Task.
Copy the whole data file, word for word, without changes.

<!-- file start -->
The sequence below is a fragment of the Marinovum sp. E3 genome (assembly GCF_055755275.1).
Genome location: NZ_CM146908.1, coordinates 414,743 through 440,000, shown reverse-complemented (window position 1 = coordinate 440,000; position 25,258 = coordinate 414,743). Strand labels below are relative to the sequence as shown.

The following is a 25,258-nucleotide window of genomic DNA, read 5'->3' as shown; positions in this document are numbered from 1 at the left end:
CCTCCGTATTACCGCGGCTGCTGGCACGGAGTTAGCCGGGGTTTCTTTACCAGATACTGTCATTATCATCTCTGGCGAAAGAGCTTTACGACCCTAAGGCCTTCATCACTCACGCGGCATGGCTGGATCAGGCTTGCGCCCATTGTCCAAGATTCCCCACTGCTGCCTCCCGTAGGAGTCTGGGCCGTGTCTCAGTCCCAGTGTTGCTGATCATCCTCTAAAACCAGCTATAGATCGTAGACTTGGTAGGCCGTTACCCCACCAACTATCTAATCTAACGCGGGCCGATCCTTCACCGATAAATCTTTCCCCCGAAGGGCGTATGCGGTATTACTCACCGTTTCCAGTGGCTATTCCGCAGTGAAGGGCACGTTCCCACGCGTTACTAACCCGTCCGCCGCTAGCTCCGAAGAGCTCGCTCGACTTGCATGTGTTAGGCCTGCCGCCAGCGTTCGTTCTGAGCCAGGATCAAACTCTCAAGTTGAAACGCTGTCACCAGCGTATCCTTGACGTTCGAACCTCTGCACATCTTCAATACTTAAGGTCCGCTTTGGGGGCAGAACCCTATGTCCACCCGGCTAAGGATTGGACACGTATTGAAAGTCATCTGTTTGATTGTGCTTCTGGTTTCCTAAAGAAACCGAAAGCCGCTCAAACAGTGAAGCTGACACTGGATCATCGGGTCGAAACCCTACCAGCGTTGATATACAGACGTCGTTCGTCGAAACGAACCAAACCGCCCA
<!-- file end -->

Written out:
The sequence below is a fragment of the Marinovum sp. E3 genome (assembly GCF_055755275.1).
Genome location: NZ_CM146908.1, coordinates 414,743 through 440,000, shown reverse-complemented (window position 1 = coordinate 440,000; position 25,258 = coordinate 414,743). Strand labels below are relative to the sequence as shown.

The following is a 25,258-nucleotide window of genomic DNA, read 5'->3' as shown; positions in this document are numbered from 1 at the left end:
CCTCCGTATTACCGCGGCTGCTGGCACGGAGTTAGCCGGGGTTTCTTTACCAGATACTGTCATTATCATCTCTGGCGAAAGAGCTTTACGACCCTAAGGCCTTCATCACTCACGCGGCATGGCTGGATCAGGCTTGCGCCCATTGTCCAAGATTCCCCACTGCTGCCTCCCGTAGGAGTCTGGGCCGTGTCTCAGTCCCAGTGTTGCTGATCATCCTCTAAAACCAGCTATAGATCGTAGACTTGGTAGGCCGTTACCCCACCAACTATCTAATCTAACGCGGGCCGATCCTTCACCGATAAATCTTTCCCCCGAAGGGCGTATGCGGTATTACTCACCGTTTCCAGTGGCTATTCCGCAGTGAAGGGCACGTTCCCACGCGTTACTAACCCGTCCGCCGCTAGCTCCGAAGAGCTCGCTCGACTTGCATGTGTTAGGCCTGCCGCCAGCGTTCGTTCTGAGCCAGGATCAAACTCTCAAGTTGAAACGCTGTCACCAGCGTATCCTTGACGTTCGAACCTCTGCACATCTTCAATACTTAAGGTCCGCTTTGGGGGCAGAACCCTATGTCCACCCGGCTAAGGATTGGACACGTATTGAAAGTCATCTGTTTGATTGTGCTTCTGGTTTCCTAAAGAAACCGAAAGCCGCTCAAACAGTGAAGCTGACACTGGATCATCGGGTCGAAACCCTACCAGCGTTGATATACAGACGTCGTTCGTCGAAACGAACCAAACCGCCCA